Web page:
Barr McClellan

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Oliver Barr McClellan, entrepreneur, counsel and author, born in 1939 in Cuero (aka Rawhide), Texas, became widely known by his 2003 book Blood, Money & Power on the Kennedy assassination. He has also written on globalization.


Barr McClellan lived in Maracaibo, Venezuela, in 1944-1951. He spent time in the oilfield swamps and learned soccer. He also survived an airline crash in Mexico City in 1946. He graduated from Jefferson High School in San Antonio in 1957 (class president, graduation speaker), then enrolled at the University of Texas in Austin where he won the O. Henry and William Jennings Bryan literary awards. He graduated with honors, BA, with special honors in international studies, 1961, JD, 1964.

In 1966, McClellan joined a legal firm in Austin, Texas. At that time, the firm was run by a number of partners, including Edward A. Clark. In addition, he was host for the Austin TV series, "The Law and You."[citation needed]

In 1972, McClellan became a full partner in the firm. After one year as University Attorney, McClellan established his own law firm in 1977. Some of McClellan's cases included litigation for exploding Ford Pintos, tobacco-caused expenses on the health care system and the licensing and regulation of cell phones."[1]

McClellan's first wife was former Texas Comptroller of Public Accounts Carole Keeton Strayhorn. He is the father of Scott McClellan, former White House press secretary, and Mark McClellan, former Food and Drug Administration Commissioner and former director of Medicare for the George W. Bush administration* [1] Two other sons, Dudley McClellan and Bradley McClellan, are attorneys in Austin, Texas. McClellan is also related to Union General George McClellan, the Democrat's presidential candidate in 1864, and to George B. McClellan, New York City Mayor, 1903-07.[citation needed]

McClellan and his wife live in Gulfport, Mississippi.

John F. Kennedy assassination[edit]

In 2003, McClellan's book Blood, Money & Power: How LBJ Killed JFK was published by Hannover House.[2] The book presents the theory that McClellan's former employer, Edward A. Clark, and President Johnson conspired to have President Kennedy assassinated.[2]

According to L.D. Meagher's review for CNN: "[McClellan] fabricates scenarios he never witnessed and invents conversations he was not party to in order to weave his yarn. Anything resembling evidence is relegated to sometimes-incomprehensible footnotes, and a jumble of photos and documents included as an appendix. And what evidence there is would be laughed out of any court in the world."[3] Meagher added: "Blood, Money & Power is just the kind of book Warren Commission defenders point to when they issue blanket denunciations of all conspiracy theories."[3] Publishers Weekly wrote that McClellan's "evidence is meager and murky, even by the standards of Kennedy conspiracy scholarship", and that "[t]he book offers many detailed accounts of conspiratorial meetings that turn out to be not fact but... conjecture designed to distract readers from the lack of evidence."[4] Their review concluded: "His confusingly structured, evasively argued, often nonsensical theories attest to the crime's continuing potency as a symbol of America's mythic heart of darkness."[4]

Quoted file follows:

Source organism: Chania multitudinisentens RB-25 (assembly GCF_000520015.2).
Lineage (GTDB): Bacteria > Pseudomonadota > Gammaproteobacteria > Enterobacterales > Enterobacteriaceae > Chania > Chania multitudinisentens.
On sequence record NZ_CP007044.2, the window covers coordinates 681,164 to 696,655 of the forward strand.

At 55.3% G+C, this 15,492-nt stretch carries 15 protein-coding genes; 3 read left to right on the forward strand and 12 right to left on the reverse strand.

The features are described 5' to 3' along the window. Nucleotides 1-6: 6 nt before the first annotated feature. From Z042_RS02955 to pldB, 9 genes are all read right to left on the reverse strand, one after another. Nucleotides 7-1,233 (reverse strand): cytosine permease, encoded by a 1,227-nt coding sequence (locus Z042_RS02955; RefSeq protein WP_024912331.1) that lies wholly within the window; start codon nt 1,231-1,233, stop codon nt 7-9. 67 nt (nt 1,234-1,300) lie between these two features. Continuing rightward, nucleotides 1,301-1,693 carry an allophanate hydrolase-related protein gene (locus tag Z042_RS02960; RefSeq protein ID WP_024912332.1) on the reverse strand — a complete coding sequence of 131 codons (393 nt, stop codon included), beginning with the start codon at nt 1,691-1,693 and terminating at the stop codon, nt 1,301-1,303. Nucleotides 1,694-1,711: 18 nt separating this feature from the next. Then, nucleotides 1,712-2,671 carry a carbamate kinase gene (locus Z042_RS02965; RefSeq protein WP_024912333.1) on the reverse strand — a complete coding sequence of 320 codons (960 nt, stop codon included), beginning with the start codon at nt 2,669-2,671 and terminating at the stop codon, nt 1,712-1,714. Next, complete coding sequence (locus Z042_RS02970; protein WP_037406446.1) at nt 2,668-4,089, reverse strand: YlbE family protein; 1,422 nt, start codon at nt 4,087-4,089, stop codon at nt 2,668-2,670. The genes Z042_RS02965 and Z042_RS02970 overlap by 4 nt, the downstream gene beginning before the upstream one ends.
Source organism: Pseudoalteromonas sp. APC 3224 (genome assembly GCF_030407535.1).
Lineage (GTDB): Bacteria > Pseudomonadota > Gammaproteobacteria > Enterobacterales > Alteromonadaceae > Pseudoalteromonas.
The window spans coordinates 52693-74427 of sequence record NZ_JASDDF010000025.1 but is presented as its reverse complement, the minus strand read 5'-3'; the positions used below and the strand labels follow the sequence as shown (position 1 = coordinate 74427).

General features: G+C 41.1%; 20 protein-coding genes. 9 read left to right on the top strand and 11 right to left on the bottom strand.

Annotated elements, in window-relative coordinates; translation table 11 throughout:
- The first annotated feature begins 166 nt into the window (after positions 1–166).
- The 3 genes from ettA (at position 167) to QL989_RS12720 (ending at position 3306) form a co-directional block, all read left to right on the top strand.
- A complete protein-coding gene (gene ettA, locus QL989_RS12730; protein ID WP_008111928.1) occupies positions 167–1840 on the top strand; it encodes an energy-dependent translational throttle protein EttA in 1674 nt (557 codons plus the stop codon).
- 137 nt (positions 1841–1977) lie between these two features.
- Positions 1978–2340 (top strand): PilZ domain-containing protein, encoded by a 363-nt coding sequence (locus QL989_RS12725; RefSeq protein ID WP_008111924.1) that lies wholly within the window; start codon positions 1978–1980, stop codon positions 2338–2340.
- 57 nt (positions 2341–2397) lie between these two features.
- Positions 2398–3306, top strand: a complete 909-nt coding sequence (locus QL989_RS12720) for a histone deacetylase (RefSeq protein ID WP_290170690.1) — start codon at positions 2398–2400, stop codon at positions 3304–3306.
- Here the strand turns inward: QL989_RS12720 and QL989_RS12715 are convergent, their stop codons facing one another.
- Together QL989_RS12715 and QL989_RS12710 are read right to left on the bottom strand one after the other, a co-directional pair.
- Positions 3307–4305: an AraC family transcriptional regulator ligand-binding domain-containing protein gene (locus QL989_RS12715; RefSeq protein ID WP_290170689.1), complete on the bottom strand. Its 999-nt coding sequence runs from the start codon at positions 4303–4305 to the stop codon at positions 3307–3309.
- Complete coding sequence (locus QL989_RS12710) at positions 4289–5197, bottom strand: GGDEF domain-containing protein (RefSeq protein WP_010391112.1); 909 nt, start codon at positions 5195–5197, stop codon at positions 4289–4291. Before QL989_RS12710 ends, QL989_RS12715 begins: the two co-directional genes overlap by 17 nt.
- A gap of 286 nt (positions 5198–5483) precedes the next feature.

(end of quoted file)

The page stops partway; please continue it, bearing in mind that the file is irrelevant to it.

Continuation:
After McClellan repeated his allegations against Johnson in the documentary The Men Who Killed Kennedy, broadcast on The History Channel on November 18, 2003,[5] former presidents Gerald Ford and Jimmy Carter protested, and former LBJ staffers Bill Moyers and Jack Valenti asked The History Channel to investigate the charges. On April 2, 2004, after having three historians examine the charges, The History Channel issued a press release stating that the claim of LBJ's complicity "is entirely unfounded and does not hold up to scrutiny.... [The show] fell short of the high standards that the network sets for itself. The History Channel apologizes to its viewers and to Mrs. [Lady Bird] Johnson and her family for airing the show."[6]


McClellan also wrote Made in the USA: Global Greed, Bad Tax Laws and The Exportation of America's Future published in June 2010 by Hannover House.[7][non-primary source needed]



  1. ^ Bugliosi, Vincent (2007). Reclaiming History: The Assassination of President John F. Kennedy. W.W. Norton & Company. p. 925. 
  2. ^ a b Bumiller, Elisabeth (September 15, 2003). "White House Letter; A Spokesman Son, a Tell-All Dad, a Mum Mom". The New York Times (New York). Retrieved December 30, 2014. 
  3. ^ a b Meagher, L.D. (November 20, 2003). "Review: All right, who really killed JFK?: One book cautious, another incomprehensible". Retrieved June 25, 2014. 
  4. ^ a b Publishers Weekly (October 1, 2003). "Blood, Money & Power: How L.B.J. Killed J.F.K.". Publishers Weekly. Retrieved June 25, 2014. 
  5. ^ Turner, Nigel. The Men Who Killed Kennedy, Part 9, "The Guilty Men", 2003
  6. ^ Bugliosi, Vincent (2007). Reclaiming History: The Assassination of President John F. Kennedy. W.W. Norton & Company. p. 925. 
  7. ^ Hanover House (March 25, 2011). "Made in the USA". Hanover House. Retrieved December 14, 2014.